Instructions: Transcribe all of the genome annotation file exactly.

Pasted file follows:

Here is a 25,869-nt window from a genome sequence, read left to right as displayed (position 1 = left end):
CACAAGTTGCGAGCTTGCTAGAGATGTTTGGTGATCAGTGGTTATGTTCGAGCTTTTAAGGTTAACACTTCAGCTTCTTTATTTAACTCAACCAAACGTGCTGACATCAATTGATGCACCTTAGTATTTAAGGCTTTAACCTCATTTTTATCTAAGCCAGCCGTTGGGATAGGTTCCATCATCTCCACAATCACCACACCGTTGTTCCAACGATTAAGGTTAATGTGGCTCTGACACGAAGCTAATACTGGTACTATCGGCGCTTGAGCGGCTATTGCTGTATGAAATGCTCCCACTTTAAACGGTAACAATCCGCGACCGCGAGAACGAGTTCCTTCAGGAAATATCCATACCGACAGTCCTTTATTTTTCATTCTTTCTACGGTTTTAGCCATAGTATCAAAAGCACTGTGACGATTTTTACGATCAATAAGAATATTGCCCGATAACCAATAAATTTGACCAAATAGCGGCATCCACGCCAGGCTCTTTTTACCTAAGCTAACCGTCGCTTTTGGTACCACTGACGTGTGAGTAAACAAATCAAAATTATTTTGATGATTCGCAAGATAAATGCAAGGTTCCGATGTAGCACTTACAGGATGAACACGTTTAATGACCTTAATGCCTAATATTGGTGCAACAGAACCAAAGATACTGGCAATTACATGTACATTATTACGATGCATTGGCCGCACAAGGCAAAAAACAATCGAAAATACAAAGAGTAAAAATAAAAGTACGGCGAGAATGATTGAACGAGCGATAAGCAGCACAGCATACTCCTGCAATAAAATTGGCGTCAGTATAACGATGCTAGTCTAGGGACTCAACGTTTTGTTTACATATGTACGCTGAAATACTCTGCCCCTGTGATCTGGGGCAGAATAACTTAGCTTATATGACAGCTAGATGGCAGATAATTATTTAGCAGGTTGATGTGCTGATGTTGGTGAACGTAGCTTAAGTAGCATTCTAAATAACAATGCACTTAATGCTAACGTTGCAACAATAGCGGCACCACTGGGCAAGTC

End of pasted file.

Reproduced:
Here is a 25,869-nt window from a genome sequence, read left to right as displayed (position 1 = left end):
CACAAGTTGCGAGCTTGCTAGAGATGTTTGGTGATCAGTGGTTATGTTCGAGCTTTTAAGGTTAACACTTCAGCTTCTTTATTTAACTCAACCAAACGTGCTGACATCAATTGATGCACCTTAGTATTTAAGGCTTTAACCTCATTTTTATCTAAGCCAGCCGTTGGGATAGGTTCCATCATCTCCACAATCACCACACCGTTGTTCCAACGATTAAGGTTAATGTGGCTCTGACACGAAGCTAATACTGGTACTATCGGCGCTTGAGCGGCTATTGCTGTATGAAATGCTCCCACTTTAAACGGTAACAATCCGCGACCGCGAGAACGAGTTCCTTCAGGAAATATCCATACCGACAGTCCTTTATTTTTCATTCTTTCTACGGTTTTAGCCATAGTATCAAAAGCACTGTGACGATTTTTACGATCAATAAGAATATTGCCCGATAACCAATAAATTTGACCAAATAGCGGCATCCACGCCAGGCTCTTTTTACCTAAGCTAACCGTCGCTTTTGGTACCACTGACGTGTGAGTAAACAAATCAAAATTATTTTGATGATTCGCAAGATAAATGCAAGGTTCCGATGTAGCACTTACAGGATGAACACGTTTAATGACCTTAATGCCTAATATTGGTGCAACAGAACCAAAGATACTGGCAATTACATGTACATTATTACGATGCATTGGCCGCACAAGGCAAAAAACAATCGAAAATACAAAGAGTAAAAATAAAAGTACGGCGAGAATGATTGAACGAGCGATAAGCAGCACAGCATACTCCTGCAATAAAATTGGCGTCAGTATAACGATGCTAGTCTAGGGACTCAACGTTTTGTTTACATATGTACGCTGAAATACTCTGCCCCTGTGATCTGGGGCAGAATAACTTAGCTTATATGACAGCTAGATGGCAGATAATTATTTAGCAGGTTGATGTGCTGATGTTGGTGAACGTAGCTTAAGTAGCATTCTAAATAACAATGCACTTAATGCTAACGTTGCAACAATAGCGGCACCACTGGGCAAGTC